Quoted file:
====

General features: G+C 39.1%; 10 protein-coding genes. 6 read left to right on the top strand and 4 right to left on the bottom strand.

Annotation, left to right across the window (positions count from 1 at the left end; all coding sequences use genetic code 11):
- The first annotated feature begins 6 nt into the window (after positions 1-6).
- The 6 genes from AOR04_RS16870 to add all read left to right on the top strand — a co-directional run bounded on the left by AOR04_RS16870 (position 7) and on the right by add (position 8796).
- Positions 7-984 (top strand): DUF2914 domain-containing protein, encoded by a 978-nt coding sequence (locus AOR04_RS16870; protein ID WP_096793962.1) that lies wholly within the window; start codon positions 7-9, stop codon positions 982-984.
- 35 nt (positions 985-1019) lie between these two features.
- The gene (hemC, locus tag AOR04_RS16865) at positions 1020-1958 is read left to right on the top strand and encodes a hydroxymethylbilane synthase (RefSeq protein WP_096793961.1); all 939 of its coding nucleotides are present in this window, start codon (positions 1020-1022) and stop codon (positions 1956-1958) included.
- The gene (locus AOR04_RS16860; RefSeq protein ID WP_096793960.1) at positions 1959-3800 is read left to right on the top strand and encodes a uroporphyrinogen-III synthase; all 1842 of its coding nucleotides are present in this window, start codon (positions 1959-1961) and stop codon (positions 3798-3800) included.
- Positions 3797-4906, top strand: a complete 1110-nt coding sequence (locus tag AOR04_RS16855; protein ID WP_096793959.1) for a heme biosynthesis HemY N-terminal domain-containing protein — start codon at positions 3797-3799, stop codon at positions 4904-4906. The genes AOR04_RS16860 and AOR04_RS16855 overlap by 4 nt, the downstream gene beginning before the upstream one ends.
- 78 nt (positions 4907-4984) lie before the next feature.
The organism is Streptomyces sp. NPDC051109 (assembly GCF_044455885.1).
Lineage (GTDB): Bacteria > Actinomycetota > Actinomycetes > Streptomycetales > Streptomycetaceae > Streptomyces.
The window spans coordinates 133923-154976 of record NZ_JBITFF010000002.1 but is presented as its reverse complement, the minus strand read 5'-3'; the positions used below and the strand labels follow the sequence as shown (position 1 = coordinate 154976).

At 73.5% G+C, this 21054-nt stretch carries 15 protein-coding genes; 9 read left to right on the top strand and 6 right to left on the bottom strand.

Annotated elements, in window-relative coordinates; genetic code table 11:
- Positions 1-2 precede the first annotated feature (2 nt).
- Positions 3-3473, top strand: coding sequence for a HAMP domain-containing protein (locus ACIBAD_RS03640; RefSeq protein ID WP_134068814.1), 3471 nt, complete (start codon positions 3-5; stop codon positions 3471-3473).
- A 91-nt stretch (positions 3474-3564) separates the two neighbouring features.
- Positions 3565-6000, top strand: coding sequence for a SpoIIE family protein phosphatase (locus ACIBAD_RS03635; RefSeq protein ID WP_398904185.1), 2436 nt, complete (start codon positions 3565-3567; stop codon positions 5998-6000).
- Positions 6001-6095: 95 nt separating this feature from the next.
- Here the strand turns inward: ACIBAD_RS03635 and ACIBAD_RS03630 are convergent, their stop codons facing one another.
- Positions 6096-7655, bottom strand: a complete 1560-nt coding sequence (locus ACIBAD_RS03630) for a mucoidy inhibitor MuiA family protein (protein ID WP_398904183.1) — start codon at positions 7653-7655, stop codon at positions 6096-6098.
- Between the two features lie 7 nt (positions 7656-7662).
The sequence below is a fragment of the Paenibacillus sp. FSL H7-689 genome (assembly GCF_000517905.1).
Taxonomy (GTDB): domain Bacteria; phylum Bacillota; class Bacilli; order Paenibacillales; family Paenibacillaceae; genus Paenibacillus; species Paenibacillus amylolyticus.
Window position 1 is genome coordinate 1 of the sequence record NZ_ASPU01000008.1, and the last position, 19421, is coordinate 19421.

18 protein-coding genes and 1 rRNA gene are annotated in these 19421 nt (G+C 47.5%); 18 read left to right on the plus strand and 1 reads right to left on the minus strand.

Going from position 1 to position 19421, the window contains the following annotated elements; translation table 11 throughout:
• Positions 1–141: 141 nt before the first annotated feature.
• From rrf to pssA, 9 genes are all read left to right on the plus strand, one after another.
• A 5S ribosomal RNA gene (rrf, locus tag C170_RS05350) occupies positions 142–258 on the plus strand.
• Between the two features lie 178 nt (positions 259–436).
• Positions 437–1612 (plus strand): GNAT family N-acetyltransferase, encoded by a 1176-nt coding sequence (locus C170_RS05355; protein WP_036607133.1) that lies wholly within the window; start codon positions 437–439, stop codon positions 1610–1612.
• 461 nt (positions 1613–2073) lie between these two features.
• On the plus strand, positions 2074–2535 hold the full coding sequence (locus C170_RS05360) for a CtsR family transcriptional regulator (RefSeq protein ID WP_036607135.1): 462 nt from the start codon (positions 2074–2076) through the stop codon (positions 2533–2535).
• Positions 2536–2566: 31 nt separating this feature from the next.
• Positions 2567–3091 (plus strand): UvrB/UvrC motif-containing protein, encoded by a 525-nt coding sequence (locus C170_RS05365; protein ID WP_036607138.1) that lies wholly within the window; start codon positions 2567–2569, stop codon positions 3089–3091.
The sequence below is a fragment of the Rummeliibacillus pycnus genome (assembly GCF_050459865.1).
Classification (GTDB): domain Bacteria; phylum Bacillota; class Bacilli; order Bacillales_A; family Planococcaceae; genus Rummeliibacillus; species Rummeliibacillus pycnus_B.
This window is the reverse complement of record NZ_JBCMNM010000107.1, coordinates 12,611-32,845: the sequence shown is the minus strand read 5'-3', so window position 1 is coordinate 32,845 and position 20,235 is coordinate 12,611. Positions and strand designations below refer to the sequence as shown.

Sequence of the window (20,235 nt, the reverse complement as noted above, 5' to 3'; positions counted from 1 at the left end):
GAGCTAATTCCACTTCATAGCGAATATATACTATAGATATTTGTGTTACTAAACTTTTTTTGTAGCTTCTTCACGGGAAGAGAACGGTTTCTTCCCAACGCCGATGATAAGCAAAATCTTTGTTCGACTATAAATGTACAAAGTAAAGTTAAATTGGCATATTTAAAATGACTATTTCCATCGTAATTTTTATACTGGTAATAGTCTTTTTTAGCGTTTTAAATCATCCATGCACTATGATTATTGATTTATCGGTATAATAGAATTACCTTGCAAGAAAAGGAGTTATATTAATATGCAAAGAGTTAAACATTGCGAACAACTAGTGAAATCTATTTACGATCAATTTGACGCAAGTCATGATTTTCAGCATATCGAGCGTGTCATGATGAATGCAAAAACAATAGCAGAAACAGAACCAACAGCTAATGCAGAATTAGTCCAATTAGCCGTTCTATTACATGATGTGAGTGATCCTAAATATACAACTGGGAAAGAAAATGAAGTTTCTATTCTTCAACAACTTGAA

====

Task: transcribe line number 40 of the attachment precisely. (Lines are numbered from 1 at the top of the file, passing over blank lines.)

This window is the reverse complement of record NZ_JBCMNM010000107.1, coordinates 12,611-32,845: the sequence shown is the minus strand read 5'-3', so window position 1 is coordinate 32,845 and position 20,235 is coordinate 12,611. Positions and strand designations below refer to the sequence as shown.